Health services needs and demand
Humans
Mexico
Middle Aged
Multilingualism
Nursing Methodology Research
Parturition - ethnology
Postnatal Care - psychology
Prenatal Care
Protestantism - psychology
Questionnaires
Women - education - psychology
Abstract
Low-German-speaking (LGS) Mennonites are a conservative religious group that has migrated from Eastern Europe to Canada and then to countries such as Mexico. They are now returning to Canada in large numbers. They adhere to religious principles based upon a literal interpretation of the Bible. This conservative religious group provides opportunities for nurses and midwives to implement culturally competent care.
The purpose of this article is to discuss LGS Mennonite women's childbearing knowledge and beliefs to develop and implement care that considers and includes their conservative religious beliefs.
An exploratory, descriptive study was conducted to generate information through open-ended interviews with 38 LGS Mennonite women about their knowledge, beliefs and practices related to childbearing. Data collection and analysis occurred simultaneously; emerging themes were discussed by the research team to ensure a contextual understanding of the data.
The participants engage in proscribed practices ('turning the baby') and adhere to specific dietary measures (increasing dairy products) during pregnancy to ensure a healthy birth outcome. During the post-partum, extensive support is provided by other Mennonite women to assist the mother and newborn during this important transition.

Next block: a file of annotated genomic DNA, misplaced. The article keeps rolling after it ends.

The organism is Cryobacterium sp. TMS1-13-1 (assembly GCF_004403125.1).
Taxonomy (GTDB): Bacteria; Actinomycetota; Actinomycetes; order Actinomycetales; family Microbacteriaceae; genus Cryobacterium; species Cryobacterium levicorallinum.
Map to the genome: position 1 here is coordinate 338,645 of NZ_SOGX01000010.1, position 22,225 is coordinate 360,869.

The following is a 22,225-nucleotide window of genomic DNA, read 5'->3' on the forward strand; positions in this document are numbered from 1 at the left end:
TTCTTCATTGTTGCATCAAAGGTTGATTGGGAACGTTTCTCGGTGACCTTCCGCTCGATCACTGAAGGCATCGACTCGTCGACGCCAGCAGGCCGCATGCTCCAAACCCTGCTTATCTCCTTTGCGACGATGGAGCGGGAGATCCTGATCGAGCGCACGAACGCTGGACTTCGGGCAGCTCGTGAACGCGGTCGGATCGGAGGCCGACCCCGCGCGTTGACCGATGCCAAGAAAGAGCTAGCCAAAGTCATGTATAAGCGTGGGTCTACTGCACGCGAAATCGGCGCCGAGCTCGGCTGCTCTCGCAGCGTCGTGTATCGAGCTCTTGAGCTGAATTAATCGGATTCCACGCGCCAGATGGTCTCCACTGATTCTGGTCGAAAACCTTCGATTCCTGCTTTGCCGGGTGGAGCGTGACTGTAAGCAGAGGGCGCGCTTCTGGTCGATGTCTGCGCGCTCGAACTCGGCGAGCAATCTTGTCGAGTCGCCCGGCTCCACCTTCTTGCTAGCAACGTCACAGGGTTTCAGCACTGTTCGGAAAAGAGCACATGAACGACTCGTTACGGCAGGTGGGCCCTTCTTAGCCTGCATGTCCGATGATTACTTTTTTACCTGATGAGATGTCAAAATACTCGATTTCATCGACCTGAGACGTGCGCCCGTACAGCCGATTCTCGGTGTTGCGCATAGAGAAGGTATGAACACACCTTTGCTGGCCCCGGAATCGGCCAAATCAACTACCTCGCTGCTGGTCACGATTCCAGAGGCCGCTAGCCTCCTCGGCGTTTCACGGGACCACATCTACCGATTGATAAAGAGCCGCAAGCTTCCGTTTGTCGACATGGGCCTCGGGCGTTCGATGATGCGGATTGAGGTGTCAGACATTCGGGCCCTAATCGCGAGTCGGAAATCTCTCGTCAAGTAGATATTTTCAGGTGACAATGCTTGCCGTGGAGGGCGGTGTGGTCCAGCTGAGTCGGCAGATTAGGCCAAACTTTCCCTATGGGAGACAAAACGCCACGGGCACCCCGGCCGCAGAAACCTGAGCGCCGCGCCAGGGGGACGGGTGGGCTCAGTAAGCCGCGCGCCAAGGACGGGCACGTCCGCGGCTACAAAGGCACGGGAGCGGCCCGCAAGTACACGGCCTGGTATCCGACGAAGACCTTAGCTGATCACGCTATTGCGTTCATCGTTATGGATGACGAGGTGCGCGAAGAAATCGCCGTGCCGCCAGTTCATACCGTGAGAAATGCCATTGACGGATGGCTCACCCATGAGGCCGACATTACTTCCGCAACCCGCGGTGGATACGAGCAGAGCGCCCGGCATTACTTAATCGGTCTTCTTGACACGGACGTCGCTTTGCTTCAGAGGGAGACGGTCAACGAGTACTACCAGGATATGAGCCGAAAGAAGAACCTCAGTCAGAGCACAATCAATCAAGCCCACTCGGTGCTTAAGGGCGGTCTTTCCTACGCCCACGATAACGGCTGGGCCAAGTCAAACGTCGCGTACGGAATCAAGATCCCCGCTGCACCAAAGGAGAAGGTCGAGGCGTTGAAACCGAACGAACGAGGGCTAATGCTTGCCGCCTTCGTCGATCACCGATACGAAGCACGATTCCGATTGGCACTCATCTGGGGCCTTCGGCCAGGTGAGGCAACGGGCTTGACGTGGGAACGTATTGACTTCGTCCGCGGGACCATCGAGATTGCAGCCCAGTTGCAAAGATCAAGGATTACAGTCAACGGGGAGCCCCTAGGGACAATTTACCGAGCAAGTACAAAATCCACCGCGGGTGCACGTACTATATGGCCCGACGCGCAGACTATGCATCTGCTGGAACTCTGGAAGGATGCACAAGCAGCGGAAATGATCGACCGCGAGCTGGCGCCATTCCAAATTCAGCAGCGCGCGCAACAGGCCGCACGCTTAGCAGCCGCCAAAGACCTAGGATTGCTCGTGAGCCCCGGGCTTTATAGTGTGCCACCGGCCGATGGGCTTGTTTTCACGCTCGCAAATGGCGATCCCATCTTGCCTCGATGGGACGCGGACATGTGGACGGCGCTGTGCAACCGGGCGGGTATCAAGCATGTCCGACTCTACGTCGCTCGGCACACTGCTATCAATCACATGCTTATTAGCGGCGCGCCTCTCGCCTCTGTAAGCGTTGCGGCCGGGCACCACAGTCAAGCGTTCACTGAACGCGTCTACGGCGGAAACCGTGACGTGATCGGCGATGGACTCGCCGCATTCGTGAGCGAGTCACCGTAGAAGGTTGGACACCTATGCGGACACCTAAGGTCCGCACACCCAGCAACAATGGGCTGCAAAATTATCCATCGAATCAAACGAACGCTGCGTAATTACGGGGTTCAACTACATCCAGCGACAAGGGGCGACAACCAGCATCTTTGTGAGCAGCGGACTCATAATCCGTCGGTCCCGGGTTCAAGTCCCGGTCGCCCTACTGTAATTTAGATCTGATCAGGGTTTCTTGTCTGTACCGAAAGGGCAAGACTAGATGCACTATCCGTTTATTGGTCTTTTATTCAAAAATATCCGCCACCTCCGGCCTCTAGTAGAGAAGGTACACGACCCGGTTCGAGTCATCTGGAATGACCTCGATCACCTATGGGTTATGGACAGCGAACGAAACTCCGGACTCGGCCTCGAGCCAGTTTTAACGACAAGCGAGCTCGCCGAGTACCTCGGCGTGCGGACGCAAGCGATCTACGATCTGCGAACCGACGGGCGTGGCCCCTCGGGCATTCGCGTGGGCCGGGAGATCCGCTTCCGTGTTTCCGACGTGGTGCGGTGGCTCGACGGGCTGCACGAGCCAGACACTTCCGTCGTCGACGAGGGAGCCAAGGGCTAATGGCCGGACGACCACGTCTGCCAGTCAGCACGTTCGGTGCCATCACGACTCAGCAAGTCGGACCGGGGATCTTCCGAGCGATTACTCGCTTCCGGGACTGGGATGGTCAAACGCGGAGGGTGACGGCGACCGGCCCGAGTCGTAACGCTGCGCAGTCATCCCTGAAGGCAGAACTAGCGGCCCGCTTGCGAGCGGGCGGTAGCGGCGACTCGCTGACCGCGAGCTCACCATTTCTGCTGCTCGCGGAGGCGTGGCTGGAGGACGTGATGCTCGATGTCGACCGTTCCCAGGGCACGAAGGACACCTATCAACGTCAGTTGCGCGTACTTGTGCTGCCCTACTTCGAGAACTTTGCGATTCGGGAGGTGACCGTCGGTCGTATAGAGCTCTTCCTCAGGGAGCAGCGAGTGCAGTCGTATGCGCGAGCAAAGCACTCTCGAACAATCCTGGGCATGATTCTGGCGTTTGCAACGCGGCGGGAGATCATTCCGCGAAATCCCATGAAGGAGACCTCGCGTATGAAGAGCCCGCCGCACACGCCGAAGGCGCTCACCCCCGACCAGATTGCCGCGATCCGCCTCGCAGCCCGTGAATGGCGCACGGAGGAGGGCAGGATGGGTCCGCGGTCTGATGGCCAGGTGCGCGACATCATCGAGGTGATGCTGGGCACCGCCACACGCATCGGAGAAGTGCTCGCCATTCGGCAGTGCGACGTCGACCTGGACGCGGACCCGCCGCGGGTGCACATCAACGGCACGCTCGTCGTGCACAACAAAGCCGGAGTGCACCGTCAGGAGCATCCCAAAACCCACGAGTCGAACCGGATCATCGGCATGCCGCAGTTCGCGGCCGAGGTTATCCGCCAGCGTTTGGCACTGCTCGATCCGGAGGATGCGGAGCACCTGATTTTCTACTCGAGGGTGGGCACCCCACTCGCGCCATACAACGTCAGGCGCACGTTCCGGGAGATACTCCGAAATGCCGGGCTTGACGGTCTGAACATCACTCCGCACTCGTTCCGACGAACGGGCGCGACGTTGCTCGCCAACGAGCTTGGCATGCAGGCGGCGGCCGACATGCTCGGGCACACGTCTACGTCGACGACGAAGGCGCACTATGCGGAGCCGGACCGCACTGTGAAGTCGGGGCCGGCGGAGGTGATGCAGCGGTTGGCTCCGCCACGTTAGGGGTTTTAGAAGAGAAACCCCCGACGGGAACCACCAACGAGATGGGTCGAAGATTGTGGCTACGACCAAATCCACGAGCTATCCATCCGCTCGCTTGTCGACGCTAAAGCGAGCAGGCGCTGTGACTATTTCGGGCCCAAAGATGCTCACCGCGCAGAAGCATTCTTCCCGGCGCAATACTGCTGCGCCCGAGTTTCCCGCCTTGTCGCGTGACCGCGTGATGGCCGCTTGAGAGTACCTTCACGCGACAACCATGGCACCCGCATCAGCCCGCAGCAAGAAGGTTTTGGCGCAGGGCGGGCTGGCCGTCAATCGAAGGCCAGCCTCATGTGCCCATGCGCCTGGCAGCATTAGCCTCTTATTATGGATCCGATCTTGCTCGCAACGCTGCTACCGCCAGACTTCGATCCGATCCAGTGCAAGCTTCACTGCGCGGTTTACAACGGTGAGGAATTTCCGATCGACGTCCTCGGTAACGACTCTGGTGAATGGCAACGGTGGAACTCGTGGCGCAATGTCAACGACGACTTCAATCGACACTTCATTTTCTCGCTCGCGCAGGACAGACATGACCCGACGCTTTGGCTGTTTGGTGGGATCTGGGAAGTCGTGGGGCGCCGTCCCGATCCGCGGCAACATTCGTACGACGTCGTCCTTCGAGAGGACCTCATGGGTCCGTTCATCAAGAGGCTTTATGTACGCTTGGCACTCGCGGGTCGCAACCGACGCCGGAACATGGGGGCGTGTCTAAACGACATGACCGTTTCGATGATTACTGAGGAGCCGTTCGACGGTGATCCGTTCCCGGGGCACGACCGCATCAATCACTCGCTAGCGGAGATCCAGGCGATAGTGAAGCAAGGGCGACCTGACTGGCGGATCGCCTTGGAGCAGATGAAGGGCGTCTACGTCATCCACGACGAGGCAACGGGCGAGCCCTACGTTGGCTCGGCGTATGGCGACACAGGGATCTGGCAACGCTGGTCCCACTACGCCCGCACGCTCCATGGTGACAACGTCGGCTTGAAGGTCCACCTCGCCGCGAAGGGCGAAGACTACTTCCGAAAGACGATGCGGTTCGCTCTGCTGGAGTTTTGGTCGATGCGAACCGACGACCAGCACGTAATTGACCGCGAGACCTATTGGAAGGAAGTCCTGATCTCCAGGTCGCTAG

Building trust and working in a respectful manner with religious groups such as the LGS Mennonites are a cornerstone of culturally competent nursing practice.
PubMed ID
19146553 View in PubMed
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Childbirth experiences of professional Chinese Canadian women.

https://arctichealth.org/en/permalink/ahliterature177236
Source
J Obstet Gynecol Neonatal Nurs. 2004 Nov-Dec;33(6):748-55
Publication Type
Article
Author
Angela Cooper Brathwaite
Charmaine C Williams
Author Affiliation
Durham Region Public Health Department, Whitby, Ontario, Canada. angela.cooperbrathwaite@utoronto.ca
Source
J Obstet Gynecol Neonatal Nurs. 2004 Nov-Dec;33(6):748-55
Language
English
Publication Type
Article
Keywords
Adult
Attitude to Health - ethnology
China - ethnology
Cultural Characteristics
Female
Health Behavior - ethnology
Humans
Infant, Newborn
Labor, Obstetric - ethnology
Midwifery - methods
Nursing Methodology Research
Ontario - epidemiology
Parturition - ethnology
Patient Acceptance of Health Care - ethnology
Pregnancy
Questionnaires
Women, Working - psychology
Abstract
To explore the connections between culture and expectations surrounding the childbirth experience for professional Chinese Canadian women.
Descriptive and qualitative, using ethnographic interview.
Women were recruited from a community health care center in metropolitan Toronto.
Six professional Chinese Canadian women who had experienced at least one childbirth.
The respondents described adherence to many traditional values, beliefs, and practices throughout the pregnancy and childbirth experience. However, some practices were modified to address functioning in a context that could not support full expression of cultural traditions. Recent immigration to Canada was associated with less adherence to traditional Chinese rituals and beliefs.